South Africa and India have gained relevance this year for Extremadura's fruit exporters within the framework of a strategy to grow in countries where not many trade relations has yet been established.
The manager of the Association of Fruit Growers from Extremadura (Afruex), Miguel Ángel Gómez, explained that non-EU countries have imported around 30% of the region's entire production so far this year.
South Africa, India and other Middle Eastern and South American countries have all grown as importers, as a result not only of the initiatives carried out by Afruex, but also to the greater interest from those markets in Extremadura's fruit.
This growth has arrived at the expense of Brazil, which although remaining as the main destination for Extremadura's fruit, has gone from purchasing 80% of the region's exports outside of the EU down to just 60% this year. Of the 1,300 containers (around 26,000 tonnes) of Extremaduran stonefruit shipped to non-EU countries, 700 have been imported by the South American country.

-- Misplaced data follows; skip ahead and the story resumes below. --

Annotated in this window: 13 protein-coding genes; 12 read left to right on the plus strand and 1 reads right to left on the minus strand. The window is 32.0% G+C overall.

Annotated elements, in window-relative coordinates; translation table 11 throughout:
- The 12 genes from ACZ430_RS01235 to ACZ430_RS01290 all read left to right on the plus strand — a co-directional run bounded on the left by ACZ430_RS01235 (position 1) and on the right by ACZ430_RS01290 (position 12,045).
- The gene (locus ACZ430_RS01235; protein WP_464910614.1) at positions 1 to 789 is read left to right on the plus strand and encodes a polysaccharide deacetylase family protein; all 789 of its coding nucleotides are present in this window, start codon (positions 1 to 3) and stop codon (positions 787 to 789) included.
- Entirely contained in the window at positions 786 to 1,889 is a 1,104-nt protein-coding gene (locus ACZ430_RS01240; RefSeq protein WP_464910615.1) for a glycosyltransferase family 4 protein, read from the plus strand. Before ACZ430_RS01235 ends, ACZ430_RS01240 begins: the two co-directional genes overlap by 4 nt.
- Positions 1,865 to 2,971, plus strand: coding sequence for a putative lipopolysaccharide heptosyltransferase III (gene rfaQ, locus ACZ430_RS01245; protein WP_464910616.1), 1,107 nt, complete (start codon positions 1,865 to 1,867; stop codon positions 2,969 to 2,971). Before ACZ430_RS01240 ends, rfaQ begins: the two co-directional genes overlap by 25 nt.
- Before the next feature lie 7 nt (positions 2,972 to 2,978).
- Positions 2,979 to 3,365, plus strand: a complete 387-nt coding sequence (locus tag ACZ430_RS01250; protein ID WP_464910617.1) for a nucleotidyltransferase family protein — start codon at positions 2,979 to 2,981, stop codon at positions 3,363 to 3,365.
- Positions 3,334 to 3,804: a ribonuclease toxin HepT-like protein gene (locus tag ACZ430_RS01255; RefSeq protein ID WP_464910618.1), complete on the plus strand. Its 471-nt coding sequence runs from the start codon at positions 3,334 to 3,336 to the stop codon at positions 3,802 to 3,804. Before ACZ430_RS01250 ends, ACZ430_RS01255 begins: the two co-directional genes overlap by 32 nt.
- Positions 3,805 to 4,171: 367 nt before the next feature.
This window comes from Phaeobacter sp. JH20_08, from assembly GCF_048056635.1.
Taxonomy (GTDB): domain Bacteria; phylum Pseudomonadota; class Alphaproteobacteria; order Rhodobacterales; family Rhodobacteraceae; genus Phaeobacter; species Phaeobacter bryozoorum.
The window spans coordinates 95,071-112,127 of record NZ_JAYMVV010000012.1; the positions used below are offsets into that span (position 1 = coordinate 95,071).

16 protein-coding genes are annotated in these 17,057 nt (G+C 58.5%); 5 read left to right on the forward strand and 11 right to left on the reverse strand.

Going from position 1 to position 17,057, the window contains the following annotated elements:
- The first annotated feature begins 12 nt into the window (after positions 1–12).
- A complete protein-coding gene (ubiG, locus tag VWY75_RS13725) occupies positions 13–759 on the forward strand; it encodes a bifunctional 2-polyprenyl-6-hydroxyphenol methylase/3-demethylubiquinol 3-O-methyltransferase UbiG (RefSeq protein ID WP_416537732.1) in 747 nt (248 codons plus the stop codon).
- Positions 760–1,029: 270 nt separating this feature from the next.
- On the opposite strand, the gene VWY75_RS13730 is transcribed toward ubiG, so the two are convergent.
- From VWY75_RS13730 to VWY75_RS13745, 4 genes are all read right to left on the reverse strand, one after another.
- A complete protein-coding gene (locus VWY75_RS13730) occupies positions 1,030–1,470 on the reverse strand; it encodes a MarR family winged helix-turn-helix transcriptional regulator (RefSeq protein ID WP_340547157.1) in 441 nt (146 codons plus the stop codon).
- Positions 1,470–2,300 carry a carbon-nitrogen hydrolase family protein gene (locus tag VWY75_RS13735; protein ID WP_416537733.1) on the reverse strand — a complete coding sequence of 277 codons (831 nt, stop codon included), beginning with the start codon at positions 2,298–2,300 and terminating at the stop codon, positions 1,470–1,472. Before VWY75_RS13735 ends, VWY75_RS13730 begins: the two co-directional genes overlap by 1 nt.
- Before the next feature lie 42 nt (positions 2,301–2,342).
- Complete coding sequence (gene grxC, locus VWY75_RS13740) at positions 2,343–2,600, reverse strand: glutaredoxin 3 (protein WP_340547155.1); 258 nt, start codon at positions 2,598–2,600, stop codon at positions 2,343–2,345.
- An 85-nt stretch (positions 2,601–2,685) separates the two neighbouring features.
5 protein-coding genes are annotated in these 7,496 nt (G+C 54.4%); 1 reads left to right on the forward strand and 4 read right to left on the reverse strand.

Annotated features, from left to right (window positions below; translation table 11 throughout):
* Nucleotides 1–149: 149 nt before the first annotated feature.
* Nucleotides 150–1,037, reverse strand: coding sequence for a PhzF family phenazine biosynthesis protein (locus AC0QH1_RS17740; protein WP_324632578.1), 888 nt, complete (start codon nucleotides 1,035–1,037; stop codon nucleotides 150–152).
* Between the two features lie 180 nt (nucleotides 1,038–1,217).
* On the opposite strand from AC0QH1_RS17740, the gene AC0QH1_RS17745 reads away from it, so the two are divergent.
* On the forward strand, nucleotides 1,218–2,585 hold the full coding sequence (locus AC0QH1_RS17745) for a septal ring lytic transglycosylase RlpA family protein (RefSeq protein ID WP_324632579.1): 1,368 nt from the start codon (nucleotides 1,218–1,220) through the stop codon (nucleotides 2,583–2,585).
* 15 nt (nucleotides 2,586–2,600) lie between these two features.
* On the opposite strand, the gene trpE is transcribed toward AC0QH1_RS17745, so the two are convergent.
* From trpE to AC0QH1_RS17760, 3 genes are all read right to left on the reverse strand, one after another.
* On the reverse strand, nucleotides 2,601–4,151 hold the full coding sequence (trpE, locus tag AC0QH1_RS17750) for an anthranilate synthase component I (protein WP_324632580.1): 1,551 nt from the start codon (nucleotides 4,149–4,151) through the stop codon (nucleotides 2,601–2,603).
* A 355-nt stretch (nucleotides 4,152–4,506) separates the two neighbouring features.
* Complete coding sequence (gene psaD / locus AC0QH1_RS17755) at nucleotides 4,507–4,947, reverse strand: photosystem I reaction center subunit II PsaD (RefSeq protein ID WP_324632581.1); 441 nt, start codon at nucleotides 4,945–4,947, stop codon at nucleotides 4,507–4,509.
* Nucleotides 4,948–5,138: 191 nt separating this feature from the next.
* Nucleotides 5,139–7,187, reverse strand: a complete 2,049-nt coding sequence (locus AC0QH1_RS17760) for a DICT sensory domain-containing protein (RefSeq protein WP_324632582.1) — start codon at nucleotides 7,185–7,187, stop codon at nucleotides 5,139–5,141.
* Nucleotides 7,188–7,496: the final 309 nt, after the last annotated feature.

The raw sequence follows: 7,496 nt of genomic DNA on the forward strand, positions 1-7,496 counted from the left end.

The European Union receives around 70% of Extremadura's production; a percentage which has remained stable in recent years, as pointed out by the manager of Afruex. Miguel Ángel Gómez stated that the opening of new markets and the geographical diversification are positive for the sector.
Despite the good exporting results, this year's production has been smaller than in previous seasons, as just under 200,000 tonnes have been produced, which represents about 50% of the region's full potential.
The winter and spring rains, floods and cold temperatures were the main causes for the lower production volumes. Other regions, like Catalonia, and countries, such as Greece and Italy, have also experienced a drop in production volumes. Plums are the most exported fruit by Extremadura, followed by nectarines and peaches.